EU snubbed painter for Parliament’s art collection: ‘No symbolic value for integration!’

European Parliament is ‘not a punch bag’ says David Sassoli

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The European Parliament art collection comprises over 500 paintings, sculptures and other works of contemporary art from EU member states, as well as some works from non-European Union countries. The collection began in 1980 by the then-president Simone Veil to promote art and diversity. The initial plan was to bring together artworks from the 10 countries represented in the European Parliament, giving priority to young artists who had already achieved a certain level of recognition and prestige.

The European Parliament has since acquired the collection through purchases and donations

In a report titled ‘Quaestors’ Casebooks: Insight into oddities for any newly-minted MEPs’, though, Dr. Lee Rotherham, the former director of Special Projects at Vote Leave, claimed the collection is mostly contemporary and of debatable quality but that “does not stop its guardians’ jealous oversight”.

Mr Rotherham made the example of the Italian artist Gian Paolo Dulbecco, who offered to donate his work “Il colore della notte” representing “the expectations of a new day”.

He added: “However, it embarrassingly got turned down on the recommendation of the Artistic Committee to the Quaestors on the grounds that the rules require it to have ‘symbolic value for the European identity and integration.'”

“Artist Elke Hellas Markopoulos came as a cropper instead because the work mainly related to ‘a specific region in Germany representing a typical flower from that region’.”

Art is not the only thing the European Union collects.

A 2012 report by CNBC reveals the shocking amount of wine bottles stored in the cellars of the European Commission and the European Council and how much they are worth.

Martin Ehrenhauser, a former Austrian member of the European Parliament, tabled a question regarding how many bottles were stored.

The answer, which reportedly took four months to deliver, revealed a total of 42,789 bottles of red, white and sparkling wines, plus nearly 2,000 more spirits.

Mr Ehrenhauser, an independent member of the European Parliament who described himself as a “friend of Commons Europe” but a foe of its current spendthrift, said: “I was shocked.

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“I had not expected that they would have so many bottles.

“They should be working, not drinking.”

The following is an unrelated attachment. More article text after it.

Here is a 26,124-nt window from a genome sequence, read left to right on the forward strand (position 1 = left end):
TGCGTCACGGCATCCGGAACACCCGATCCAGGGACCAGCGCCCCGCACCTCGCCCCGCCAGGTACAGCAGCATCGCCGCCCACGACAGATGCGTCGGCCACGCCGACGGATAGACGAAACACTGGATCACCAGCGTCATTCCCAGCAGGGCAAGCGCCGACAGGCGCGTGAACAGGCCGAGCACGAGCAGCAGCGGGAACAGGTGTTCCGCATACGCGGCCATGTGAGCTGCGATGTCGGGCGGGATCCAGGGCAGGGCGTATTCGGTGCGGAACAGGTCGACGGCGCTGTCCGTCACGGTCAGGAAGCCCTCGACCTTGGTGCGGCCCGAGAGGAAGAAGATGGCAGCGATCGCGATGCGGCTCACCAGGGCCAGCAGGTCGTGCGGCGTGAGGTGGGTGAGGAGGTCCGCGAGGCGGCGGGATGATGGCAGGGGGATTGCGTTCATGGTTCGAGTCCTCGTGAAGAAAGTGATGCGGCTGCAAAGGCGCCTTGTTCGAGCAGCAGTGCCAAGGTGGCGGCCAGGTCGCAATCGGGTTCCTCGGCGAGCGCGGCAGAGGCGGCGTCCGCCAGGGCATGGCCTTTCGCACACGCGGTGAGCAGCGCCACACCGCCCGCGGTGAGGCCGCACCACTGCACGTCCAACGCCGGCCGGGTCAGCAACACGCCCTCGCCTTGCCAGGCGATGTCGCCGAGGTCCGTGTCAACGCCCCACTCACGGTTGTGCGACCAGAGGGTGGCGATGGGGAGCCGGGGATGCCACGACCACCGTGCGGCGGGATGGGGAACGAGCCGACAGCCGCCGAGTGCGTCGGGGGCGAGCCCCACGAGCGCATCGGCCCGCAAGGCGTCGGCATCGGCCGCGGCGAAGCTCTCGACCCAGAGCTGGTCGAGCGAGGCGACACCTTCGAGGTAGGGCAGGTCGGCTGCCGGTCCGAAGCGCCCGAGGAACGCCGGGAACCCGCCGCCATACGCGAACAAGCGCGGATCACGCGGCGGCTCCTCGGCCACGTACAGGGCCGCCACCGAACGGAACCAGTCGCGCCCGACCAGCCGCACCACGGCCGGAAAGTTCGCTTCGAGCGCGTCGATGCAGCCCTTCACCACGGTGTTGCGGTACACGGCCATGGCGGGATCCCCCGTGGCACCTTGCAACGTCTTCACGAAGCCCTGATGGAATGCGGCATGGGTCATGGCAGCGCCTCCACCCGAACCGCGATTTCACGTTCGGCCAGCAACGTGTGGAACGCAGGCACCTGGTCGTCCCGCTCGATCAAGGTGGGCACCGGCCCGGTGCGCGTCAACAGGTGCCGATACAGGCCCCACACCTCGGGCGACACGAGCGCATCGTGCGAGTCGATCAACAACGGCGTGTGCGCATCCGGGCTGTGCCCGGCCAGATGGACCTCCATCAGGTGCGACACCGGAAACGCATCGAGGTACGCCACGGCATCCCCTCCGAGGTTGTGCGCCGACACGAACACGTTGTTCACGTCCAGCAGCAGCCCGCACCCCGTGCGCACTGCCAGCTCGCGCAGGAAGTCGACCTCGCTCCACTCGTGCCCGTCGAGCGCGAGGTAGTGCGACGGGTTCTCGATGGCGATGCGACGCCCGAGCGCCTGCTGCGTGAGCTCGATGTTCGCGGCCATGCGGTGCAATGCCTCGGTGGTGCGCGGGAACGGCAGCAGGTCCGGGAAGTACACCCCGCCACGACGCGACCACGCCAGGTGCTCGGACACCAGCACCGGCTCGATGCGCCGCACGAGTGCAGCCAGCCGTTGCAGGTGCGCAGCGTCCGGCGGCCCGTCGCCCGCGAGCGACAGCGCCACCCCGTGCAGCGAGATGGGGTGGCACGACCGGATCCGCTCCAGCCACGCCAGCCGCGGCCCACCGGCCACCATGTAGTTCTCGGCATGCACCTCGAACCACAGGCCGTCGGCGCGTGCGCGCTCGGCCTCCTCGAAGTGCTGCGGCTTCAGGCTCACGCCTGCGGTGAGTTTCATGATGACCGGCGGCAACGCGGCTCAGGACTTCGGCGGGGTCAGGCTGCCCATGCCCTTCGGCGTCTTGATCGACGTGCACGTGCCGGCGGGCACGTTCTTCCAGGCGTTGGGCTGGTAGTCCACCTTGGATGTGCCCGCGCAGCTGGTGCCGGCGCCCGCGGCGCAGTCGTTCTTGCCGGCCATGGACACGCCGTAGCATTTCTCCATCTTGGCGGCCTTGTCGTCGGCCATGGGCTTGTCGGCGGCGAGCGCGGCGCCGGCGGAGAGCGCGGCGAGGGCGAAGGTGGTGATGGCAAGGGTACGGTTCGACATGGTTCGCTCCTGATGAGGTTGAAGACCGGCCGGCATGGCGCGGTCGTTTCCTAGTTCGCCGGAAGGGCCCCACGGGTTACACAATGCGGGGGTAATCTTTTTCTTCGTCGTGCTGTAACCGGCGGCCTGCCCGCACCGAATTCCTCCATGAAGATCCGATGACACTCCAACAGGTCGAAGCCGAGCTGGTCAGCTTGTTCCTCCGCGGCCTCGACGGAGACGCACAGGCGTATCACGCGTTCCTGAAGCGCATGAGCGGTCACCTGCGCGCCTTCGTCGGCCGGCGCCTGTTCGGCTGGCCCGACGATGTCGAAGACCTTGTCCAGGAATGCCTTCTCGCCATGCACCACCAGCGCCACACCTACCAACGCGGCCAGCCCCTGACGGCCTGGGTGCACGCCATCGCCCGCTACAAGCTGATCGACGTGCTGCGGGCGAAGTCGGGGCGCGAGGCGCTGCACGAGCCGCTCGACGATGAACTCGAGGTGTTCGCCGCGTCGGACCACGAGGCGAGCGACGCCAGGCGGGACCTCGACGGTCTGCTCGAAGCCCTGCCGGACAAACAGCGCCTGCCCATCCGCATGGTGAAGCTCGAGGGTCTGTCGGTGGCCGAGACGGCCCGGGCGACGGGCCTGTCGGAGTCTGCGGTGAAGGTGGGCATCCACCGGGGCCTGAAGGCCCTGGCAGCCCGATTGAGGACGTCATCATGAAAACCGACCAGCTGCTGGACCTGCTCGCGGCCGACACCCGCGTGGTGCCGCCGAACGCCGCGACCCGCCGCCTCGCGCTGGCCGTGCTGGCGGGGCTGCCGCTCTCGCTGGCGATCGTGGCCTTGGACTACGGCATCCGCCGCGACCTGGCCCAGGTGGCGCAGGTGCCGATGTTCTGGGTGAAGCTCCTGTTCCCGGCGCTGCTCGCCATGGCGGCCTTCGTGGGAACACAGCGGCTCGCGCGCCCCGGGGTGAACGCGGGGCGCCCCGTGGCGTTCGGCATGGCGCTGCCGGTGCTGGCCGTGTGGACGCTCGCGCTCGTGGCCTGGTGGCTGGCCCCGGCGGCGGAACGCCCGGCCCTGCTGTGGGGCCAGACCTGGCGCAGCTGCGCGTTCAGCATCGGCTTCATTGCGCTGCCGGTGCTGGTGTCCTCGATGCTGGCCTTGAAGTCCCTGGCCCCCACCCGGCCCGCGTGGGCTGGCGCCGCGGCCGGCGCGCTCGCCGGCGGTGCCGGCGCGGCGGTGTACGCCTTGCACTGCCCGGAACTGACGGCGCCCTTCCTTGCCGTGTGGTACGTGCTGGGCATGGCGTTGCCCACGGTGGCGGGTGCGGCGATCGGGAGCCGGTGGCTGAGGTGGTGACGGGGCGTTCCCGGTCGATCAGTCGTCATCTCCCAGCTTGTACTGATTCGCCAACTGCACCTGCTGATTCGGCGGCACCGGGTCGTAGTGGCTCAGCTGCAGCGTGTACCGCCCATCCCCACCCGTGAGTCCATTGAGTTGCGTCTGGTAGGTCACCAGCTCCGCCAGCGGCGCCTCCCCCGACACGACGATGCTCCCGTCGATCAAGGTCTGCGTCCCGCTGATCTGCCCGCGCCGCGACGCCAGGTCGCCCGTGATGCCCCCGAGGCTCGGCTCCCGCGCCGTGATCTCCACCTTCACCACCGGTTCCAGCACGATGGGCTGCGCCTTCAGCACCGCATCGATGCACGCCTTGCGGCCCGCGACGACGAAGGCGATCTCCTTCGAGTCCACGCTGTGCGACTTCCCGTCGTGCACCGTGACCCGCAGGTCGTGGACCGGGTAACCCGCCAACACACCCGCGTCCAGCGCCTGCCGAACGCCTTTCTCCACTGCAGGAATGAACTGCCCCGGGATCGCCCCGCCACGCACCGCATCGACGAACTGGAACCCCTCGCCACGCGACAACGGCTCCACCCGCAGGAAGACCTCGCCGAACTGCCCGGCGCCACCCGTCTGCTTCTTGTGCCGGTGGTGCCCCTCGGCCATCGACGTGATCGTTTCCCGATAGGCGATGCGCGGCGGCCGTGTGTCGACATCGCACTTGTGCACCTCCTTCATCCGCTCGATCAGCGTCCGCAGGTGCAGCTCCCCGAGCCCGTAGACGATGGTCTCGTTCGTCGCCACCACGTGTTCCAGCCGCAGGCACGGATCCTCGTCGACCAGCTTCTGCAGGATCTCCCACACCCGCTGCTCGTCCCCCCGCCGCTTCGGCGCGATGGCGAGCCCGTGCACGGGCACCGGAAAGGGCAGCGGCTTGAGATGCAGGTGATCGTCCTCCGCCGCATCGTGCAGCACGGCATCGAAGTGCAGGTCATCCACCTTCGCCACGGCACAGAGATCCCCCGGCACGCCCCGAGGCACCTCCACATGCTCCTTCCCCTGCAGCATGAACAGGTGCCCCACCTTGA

The overall Brussels booze bill was budgeted at only around £42,000 for 2012, and was a small portion of that year’s total spending of about £130billion, most of which went towards subsidies for farmers and development grants for poorer regions.

The wines purchased were not vintage either, as according to the report, the most expensive bottle in the EU Commission’s cellar cost a little over £46.

In 2017, Conservative MP Sir Edward Leigh claimed Britain should have secured a fair share of the EU’s thousands of bottles of wine and fine art collection during the Brexit negotiations.

He urged ministers to “promise to take back control of our fair share of this art and wine”.

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British negotiators were expected to demand around 5,000 bottles of wine, 250 bottles of spirits, and £2million worth of artwork.

Speaking in the Commons, the veteran MP said the alcohol and art should have not been left for Jean-Claude Jucker, the former European Commission President, to “enjoy”.

He told MPs: “The EU is estimated to have a wine cellar of over 42,000 bottles and artwork worth more than £13million, some might say metaphorically looted from the capitals of Europe.

“After we leave the party, will the minister promise to take back control of our fair share of this art and wine and not leave it for Mr Juncker to enjoy?”

Robin Walker, the former Parliamentary Under-Secretary of State for Exiting the European Union and now Minister of State for Northern Ireland, said it was an “interesting question”.

He replied: “The Honourable Gentleman raises a very interesting question.

“The legal basis of those legal assets and liabilities has been analysed in detail and accounted for in the overall settlement.

“The scope of the settlement is laid out in the joint report.”

It is not clear whether Britain demanded its share of “art and wine” back from the EU – but it does not appear to have received anything from Brussels.

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